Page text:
Medicaid Requires Family Planning for Minors (But Not in Schools)
Administrative expenses at school based clinics, the exact costs targeted by this proposed rule, are currently used to direct low-income students to family planning clinics. For instance, California's manual for school-based clinics instructs school staffers to bill Medi-Cal, the state Medicaid office, for "Identifying and referring adolescents who may be in need of Medi-Cal family planning services," and for "Conducting a family planning health education outreach program or campaign-if it is targeted specifically to family planning Medi-Cal services that are offered to Medi-Cal-eligible individuals."[5]

In general, each state is allowed to decide whether or not to offer most medical services in its Medicaid plan. The category of "family planning" is an exception. Since 1972, Medicaid statutes have mandated that every state provide contraceptives and other family planning supplies to all "individuals of child-bearing age (including minors who can be considered to be sexually active) who are eligible under the State plan and who desire such services and supplies."[6] As a result, Medicaid is the number one source of taxpayer funding for contraception and other family planning supplies and services nationwide. In 2006, Medicaid spent $1.3 billion on family planning, accounting for 71 percent of all public funds spent on contraception that year.[7]

Although the law does require that state Medicaid plans cover family planning services and supplies for those minors who request them, it does not require several otherwise implied or assumed services:

  • It does not require that family planning be made available in the schools.
  • It does not require the schools to promote family planning services.
  • It does not require that schools provide referrals to family planning clinics.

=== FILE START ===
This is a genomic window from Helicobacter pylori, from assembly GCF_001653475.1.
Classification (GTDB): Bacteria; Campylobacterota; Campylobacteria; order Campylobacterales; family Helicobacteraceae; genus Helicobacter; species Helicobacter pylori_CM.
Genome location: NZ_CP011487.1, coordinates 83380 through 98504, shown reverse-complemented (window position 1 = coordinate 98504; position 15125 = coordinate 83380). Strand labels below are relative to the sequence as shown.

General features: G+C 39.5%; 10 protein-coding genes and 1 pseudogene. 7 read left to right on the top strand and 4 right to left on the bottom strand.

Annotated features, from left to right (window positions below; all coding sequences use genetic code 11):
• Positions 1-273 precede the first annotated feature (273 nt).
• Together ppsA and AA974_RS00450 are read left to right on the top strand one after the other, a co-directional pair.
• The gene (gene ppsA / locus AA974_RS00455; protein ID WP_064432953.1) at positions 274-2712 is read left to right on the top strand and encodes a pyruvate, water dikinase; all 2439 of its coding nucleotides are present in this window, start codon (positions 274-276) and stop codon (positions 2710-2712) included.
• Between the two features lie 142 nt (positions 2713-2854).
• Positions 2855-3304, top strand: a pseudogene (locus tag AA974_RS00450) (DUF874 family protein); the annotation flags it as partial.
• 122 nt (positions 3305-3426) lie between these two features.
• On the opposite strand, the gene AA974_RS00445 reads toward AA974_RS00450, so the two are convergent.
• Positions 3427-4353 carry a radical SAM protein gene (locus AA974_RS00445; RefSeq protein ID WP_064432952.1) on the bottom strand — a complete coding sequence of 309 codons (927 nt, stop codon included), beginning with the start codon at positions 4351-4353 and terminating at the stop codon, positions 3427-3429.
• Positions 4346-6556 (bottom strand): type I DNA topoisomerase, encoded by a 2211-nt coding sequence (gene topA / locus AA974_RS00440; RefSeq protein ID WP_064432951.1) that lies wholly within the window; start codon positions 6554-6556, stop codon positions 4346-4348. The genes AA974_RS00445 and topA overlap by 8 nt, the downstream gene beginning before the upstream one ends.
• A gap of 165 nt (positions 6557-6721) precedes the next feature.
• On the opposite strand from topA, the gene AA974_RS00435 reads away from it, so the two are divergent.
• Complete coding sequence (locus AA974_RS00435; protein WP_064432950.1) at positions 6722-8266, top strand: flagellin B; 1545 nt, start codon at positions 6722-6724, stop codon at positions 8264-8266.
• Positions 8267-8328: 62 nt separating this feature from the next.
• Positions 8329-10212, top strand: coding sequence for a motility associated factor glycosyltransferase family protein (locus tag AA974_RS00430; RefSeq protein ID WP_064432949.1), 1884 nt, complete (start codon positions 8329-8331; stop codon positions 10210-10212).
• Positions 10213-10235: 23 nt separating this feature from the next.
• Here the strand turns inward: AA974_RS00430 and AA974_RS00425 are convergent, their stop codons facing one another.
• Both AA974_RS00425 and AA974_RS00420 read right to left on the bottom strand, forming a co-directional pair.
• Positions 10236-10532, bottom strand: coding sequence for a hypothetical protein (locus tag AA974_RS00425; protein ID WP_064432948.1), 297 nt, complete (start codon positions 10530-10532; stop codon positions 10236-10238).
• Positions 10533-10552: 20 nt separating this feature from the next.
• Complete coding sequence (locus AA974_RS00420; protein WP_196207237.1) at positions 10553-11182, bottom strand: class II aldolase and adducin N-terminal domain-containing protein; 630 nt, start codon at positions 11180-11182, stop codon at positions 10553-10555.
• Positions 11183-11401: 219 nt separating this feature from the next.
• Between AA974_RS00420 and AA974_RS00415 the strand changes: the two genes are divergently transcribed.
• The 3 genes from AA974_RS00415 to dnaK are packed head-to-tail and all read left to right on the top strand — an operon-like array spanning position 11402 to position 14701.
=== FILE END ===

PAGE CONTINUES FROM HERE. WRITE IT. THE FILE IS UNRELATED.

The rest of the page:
• It dies not require that there be a health clinic in the school.

The proposed rule would not make it illegal for school officials to provide sex-education classes, or contract with Planned Parenthood to hold family planning "outreach campaigns," or refer a minor on Medicaid to a family planning clinic. It would merely forbid them to bill Medicaid-and the federal taxpayers-for these programs and expenses. As many of the school-based clinics are not economically viable without massive Medicaid overbilling, the rule would reduce the number of clinics and direct children back to their family pediatricians.

Medicaid Confidentiality Rules Restrict Parents' Involvement in Children's Health Care

Doctors and school nurses who care for children covered under Medicaid are not allowed to inform parents about care given to their child unless the child signs a consent form. According to federal law, those who provide Medicaid benefits are prohibited from sharing "confidential" information about the patients, regardless of the age of the patient.[8] The same policy that prohibits doctors from releasing the medical records of adults enrolled in Medicaid also prohibits school nurses from sharing information about children enrolled in Medicaid with the children's parents. The U.S. Supreme Court has ruled that Medicaid's confidentiality rules trump any state or local laws requiring parental notification or consent for their child's medical care, including contraception.[9]

The members of the Senate Finance Committee that wrote this portion of the Social Security Act in 1972 said in their report:[10]

The committee amendment would authorize States to make available on a voluntary and confidential basis family planning counseling, services, and supplies, directly and/or on a contract basis with family planning organizations (such as Planned Parenthood clinics and Neighborhood Health Centers) throughout the State, to present, former, or potential recipients including any eligible medically needy individuals who are of child-bearing age and who desire such services. The Secretary would be required to work with the States to assure that particular effort is made in the provision of family planning services to minors (and non-minors) who have never had children but who can be considered to be sexually active. (Emphases added.)

Thus, it is not an accident or oversight on the part of Congress that the confidentiality rules apply to minors. It is a result of the expressed intention of Congress that children who have reached puberty and might be sexually active be able to acquire birth control without their parents' knowledge. Most parents probably are unaware of Congress's current policy.